By the middle of the climb, we had a good lead on the other tandem, and Simon was keen to make a race-winning move.  I asked for a gear change, and he went the other way.  I complained - a groan was about all I could muster - but appreciated what he was trying to do, and dug a bit deeper, hoping I could get the cadence back into my sweet spot.

Nearing the top of Hatepe, Paul and Glen right on our wheel
By the top, a small group had clawed their way back to us, including the tandem of Paul and Glen, my new buddies, Paul and Josh, and Peter James.  We were together after the fast descent into Waitahanui, and managed to sneak past a stray dog without incident.

This select bunch worked better together, and Paul and Glen, perhaps chasing a target time, did more than their fair share of work at the front.  I was well and truly over making suggestions to Simon, and I'm sure that he was well and truly over listening to them, so for a change, I kept my mouth shut in the back, and let him control our position in the bunch.

Getting close to home
Simon had told me on Hatepe that it was all or nothing there, and that he didn't think we could beat Paul and Glen in a sprint.  I was less sure, and had been hogging the bottle of coke Simon and I had been sharing.  He asked for it just out of Taupo, and I felt a little guilty about how little was left.  I was keen to earn my keep though.

Peter James, who told me I should never get a road bike after a few outings with his Freyberg bunch on my flat-bar commuter bike, asked me along the waterfront, "are you guys going to sprint?"  I replied, "fuck yeah we're going to sprint", to which he said "I'll keep out of your way then".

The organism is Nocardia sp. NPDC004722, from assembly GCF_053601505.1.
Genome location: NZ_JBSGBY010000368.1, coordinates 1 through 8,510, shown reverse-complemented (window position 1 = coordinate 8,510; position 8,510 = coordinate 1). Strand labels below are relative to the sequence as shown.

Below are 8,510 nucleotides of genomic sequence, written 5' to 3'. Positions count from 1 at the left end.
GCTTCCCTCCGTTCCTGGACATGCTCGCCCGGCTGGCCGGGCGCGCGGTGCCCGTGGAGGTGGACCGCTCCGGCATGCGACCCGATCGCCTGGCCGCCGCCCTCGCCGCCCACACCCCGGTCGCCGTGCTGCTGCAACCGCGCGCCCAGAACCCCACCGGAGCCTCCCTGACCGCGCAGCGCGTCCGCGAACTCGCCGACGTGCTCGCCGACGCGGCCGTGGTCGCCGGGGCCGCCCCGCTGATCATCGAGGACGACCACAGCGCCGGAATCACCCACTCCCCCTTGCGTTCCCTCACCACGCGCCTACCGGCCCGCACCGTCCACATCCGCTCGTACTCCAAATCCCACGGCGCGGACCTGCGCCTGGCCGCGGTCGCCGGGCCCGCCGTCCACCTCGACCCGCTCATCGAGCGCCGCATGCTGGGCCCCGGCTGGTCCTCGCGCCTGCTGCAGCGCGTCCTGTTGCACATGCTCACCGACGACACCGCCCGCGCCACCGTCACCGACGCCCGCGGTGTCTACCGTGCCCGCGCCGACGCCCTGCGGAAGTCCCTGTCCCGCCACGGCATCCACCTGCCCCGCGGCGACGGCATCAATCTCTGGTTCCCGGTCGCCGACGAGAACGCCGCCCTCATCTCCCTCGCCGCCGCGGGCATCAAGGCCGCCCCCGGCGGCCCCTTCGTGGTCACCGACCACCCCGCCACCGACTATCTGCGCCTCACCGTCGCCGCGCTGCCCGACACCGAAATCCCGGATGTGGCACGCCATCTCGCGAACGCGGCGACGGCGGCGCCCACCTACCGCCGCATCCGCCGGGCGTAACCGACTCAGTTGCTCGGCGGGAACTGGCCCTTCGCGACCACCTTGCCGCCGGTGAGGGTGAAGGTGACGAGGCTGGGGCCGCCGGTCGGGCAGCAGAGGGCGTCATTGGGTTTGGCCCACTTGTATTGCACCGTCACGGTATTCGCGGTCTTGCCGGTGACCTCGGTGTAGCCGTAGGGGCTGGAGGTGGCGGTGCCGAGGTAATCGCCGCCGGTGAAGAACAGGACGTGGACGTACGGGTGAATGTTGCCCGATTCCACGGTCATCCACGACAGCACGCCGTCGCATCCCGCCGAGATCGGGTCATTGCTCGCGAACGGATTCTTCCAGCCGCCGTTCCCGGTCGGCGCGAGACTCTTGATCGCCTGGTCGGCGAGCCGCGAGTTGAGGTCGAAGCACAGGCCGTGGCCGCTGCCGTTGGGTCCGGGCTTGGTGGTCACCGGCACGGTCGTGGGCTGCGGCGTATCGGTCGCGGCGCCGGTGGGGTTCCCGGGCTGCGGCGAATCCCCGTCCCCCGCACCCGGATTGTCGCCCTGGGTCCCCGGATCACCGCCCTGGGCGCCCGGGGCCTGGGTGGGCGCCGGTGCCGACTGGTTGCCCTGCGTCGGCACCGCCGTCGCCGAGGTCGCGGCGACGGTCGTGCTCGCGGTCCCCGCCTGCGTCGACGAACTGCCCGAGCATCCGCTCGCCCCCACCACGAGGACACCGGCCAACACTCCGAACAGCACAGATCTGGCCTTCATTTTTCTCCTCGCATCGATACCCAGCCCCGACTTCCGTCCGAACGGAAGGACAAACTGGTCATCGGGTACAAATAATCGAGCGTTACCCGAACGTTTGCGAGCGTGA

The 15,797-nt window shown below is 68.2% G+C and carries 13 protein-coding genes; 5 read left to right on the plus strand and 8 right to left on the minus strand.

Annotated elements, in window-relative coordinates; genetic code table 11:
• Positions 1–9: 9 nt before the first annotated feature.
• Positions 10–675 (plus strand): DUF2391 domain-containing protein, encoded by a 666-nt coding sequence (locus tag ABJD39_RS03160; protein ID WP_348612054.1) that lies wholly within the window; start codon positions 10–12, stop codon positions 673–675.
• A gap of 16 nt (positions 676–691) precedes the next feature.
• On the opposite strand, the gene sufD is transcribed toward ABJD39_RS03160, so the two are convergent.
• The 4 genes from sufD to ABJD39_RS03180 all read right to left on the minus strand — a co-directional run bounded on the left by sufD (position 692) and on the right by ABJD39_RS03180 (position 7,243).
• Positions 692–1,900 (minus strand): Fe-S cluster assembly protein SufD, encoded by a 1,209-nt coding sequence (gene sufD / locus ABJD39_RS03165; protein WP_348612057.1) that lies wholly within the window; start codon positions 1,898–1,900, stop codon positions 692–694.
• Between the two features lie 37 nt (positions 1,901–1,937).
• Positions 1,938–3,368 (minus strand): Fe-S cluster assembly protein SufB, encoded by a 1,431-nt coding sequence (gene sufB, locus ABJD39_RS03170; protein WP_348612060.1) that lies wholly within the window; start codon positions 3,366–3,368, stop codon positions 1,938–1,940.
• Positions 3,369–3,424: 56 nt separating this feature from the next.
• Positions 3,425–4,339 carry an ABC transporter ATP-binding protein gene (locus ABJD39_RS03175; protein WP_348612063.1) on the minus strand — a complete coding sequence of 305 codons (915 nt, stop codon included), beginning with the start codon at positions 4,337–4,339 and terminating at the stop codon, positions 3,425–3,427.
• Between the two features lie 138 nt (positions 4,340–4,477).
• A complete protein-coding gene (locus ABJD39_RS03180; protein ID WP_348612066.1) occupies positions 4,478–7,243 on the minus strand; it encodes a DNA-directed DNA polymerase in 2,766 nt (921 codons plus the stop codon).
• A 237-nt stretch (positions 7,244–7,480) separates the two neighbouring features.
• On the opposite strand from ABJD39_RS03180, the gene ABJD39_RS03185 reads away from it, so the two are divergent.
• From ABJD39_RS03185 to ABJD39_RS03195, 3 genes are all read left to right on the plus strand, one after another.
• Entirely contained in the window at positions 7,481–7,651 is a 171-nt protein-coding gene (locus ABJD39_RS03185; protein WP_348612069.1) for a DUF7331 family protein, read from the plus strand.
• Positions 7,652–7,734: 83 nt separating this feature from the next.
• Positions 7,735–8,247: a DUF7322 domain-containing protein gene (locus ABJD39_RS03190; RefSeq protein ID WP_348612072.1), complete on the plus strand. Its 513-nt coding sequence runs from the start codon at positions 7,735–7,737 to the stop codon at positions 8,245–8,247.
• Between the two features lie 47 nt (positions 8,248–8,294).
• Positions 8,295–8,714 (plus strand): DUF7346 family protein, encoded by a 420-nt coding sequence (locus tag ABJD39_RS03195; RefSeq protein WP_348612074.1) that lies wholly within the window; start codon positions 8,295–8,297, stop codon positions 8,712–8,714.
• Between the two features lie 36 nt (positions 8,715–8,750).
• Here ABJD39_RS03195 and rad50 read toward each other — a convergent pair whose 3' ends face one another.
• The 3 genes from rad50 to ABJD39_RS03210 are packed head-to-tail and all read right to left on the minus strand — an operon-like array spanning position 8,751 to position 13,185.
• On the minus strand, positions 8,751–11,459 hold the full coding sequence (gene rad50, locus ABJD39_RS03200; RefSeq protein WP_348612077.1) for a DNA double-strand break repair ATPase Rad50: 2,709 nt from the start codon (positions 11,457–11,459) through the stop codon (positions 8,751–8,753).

Simon could feel me twitching in the back, and he put in a couple of small back-pedals to make sure I toned it down a bit.  We'd both noticed we were a little faster out of the corners than the other tandem, and we stuck to their wheel into the final turn onto the main drag of Taupo.

As soon as we hit the apex of the turn, I unleashed in the back seat, applying as much power as I could muster to the pedals.  Simon was doing the same in the front seat, holding only enough in reserve to manage the gear shifts and steer.

For almost the first time in the race, I was totally thrilled with Simon's shifts, neither too early, like we'd had in Otaki, nor too late.  As we accelerated past Paul and Glen, I heard them both groan - they knew they could not match our sprint.  As we powered away from them, they might have heard me calling Simon down through the gears.  The Di2 earnt its keep as well, and every shift was perfect, and under full power.

Heading for home, almost bent in half
The finish was exhilarating.  Actually, making a road bike go fast is something I always find exhilarating, but this was something else.  We had clear road in front of us, and even the solos had left us to it...

Well done mate!
As soon as we crossed the line, I sat up, and put my hand on Simon's back.  He knew it wasn't just a celebration, but also an apology.  In fact, the whole finish straight had been an apology, and it was such a relief it had paid off.  Without it, I'm not sure either of us would have ever wanted to go near the tandem again.

We were getting stuck into the pineapple when the other tandem pulled alongside and we congratulated each other on a brilliant race.  Mum, Dad and Katy were there too, and it was mighty fine to see them, and to be off our instrument of torture.

So good to celebrate with my baby!
As we made our way back to the Kennett Bros' book stall, we bumped into various friends from Wellington and beyond, and we swapped notes about our respective rides, before hitting up the massage tent together.